Michael C. Gould

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For other people named Michael Gould, see Michael Gould (disambiguation).
Michael C. Gould
Air Force Lt. Gen. Michael C. Gould.jpg
Lt. Gen. Michael C. Gould
Born 1953 (age 63–64)
Years of service 1973-2013
Rank Lieutenant General
Commands held Third Air Force
Second Air Force
Superintendent, U.S. Air Force Academy
Awards Air Force Distinguished Service Medal
Defense Superior Service Medal
Legion of Merit
Meritorious Service Medal

Lieutenant General Michael C. Gould (born 1953)[1] was the 18th Superintendent of the United States Air Force Academy.[2] He assumed command on June 9, 2009[3] and retired from service in July 2013. Prior to assuming the position of superintendent, he was Director of Operations and Plans, U.S. Transportation Command, Scott Air Force Base, Ill. General Gould is a command pilot with more than 3,000 hours in a variety of aircraft.

Early life and education[edit]

General Gould is a native of Kent, Ohio and graduated from Kent State High School in 1971.[4][5] He graduated from the United States Air Force Academy Preparatory School in 1972 and earned his commission from the United States Air Force Academy in 1976. Gould starred as a defensive back on the Air Force football team.[6]

Military career[edit]

General Gould has commanded an operations group, an air refueling wing, an air mobility wing and the Cheyenne Mountain Operations Center. He has also commanded the 3rd Air Force, Royal Air Force Mildenhall, England, and the 2nd Air Force, Keesler AFB, Miss. His operational and staff assignments include three tours at Headquarters U.S. Air Force, along with duty as an Air Force aide to the President and military assistant to the Secretary of the Air Force. He served as the Director of Mobility Forces for Operation Joint Endeavor and as U.S. European Command's Air Expeditionary Task Force commander for the deployment of African Union troops into the Darfur region of Sudan.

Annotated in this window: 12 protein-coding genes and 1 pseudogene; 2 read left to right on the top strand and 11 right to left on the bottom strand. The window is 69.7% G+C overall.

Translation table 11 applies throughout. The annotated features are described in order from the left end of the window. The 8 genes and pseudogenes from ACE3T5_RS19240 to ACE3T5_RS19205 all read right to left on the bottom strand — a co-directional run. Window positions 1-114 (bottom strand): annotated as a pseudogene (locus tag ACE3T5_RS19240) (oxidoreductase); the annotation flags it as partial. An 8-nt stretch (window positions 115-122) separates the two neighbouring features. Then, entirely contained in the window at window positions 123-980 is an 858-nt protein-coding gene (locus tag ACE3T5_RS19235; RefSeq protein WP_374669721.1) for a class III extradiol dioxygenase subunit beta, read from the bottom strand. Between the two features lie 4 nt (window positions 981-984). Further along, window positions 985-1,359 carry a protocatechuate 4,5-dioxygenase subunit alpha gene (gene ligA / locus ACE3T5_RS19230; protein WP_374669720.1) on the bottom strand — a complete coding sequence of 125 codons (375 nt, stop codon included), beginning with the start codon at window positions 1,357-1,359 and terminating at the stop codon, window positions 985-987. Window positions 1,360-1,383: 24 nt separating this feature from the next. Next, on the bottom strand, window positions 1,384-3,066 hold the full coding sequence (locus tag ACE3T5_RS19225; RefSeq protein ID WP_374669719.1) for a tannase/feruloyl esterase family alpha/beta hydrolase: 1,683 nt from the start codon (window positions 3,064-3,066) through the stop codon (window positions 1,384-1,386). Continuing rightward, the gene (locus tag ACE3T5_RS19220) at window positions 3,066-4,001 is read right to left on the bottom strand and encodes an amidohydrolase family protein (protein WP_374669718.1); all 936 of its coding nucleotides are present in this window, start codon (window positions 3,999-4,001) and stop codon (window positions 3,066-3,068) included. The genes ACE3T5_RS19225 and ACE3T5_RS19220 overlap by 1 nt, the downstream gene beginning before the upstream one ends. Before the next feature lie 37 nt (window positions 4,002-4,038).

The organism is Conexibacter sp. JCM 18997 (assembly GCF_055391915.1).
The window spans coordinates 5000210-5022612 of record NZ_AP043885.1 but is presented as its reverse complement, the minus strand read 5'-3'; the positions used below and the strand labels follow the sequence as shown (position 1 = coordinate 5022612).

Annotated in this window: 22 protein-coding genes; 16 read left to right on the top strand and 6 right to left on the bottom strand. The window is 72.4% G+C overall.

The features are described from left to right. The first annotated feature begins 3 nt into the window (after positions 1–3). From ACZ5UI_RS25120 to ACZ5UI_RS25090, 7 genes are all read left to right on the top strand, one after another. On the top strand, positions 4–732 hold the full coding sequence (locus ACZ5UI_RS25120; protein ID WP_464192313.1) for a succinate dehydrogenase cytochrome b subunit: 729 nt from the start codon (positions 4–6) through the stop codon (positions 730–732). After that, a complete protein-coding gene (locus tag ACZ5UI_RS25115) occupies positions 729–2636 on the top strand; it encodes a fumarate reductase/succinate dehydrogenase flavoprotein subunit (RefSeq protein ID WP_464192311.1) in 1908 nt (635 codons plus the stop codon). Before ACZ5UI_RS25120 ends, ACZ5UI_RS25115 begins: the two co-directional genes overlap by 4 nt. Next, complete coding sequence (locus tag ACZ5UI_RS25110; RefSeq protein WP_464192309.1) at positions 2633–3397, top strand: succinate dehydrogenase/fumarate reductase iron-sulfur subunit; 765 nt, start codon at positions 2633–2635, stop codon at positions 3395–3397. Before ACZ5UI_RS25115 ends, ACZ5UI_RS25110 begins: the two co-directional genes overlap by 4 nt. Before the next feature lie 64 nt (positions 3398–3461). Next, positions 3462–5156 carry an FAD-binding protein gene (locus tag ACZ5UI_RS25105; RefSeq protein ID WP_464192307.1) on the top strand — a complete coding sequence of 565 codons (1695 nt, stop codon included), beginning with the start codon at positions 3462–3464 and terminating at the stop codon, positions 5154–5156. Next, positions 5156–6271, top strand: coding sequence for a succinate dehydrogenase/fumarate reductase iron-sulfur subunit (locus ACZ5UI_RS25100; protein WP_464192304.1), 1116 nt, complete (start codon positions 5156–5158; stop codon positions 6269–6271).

• June 1976 - January 1977, graduate assistant football coach, U.S. Air Force Academy, Colorado Springs, Colo.
  • January 1977 - December 1977, student, undergraduate pilot training, Vance AFB, Okla.
  • December 1977 - August 1981, T-38 instructor pilot, flight scheduler, safety officer and runway supervisor unit controller, 97th Flying Training Squadron, Williams AFB, Ariz.
  • August 1981 - June 1985, physical education instructor; assistant men's golf coach; head prep-school football coach; and T-41 instructor pilot, U.S. Air Force Academy, Colorado Springs, Colo.
  • June 1985 - July 1986, T-38 pilot training instructor, flight commander and standardization pilot, 12th Flying Training Wing, Randolph AFB, Texas
  • July 1986 - August 1988, executive officer to the Vice Commander, Air Training Command, and standardization pilot, Headquarters ATC, Randolph AFB, Texas
  • August 1988 - July 1989, student, Air Command and Staff College, Maxwell AFB, Ala.
  • July 1989 - June 1990, Chief, Officer Professional Military Education, Deputy Chief of Staff for Personnel Programs, Headquarters U.S. Air Force, Washington, D.C.
  • June 1990 - July 1992, Air Force aide to the President, The White House, Washington, D.C.
  • July 1992 - June 1993, student, National War College, Fort Lesley J. McNair, Washington, D.C.
  • June 1993 - September 1994, KC-10 aircraft commander and assistant operations officer, 6th Air Refueling Squadron, and special assistant to the operations group commander, 722nd Operations Group, March AFB, Calif.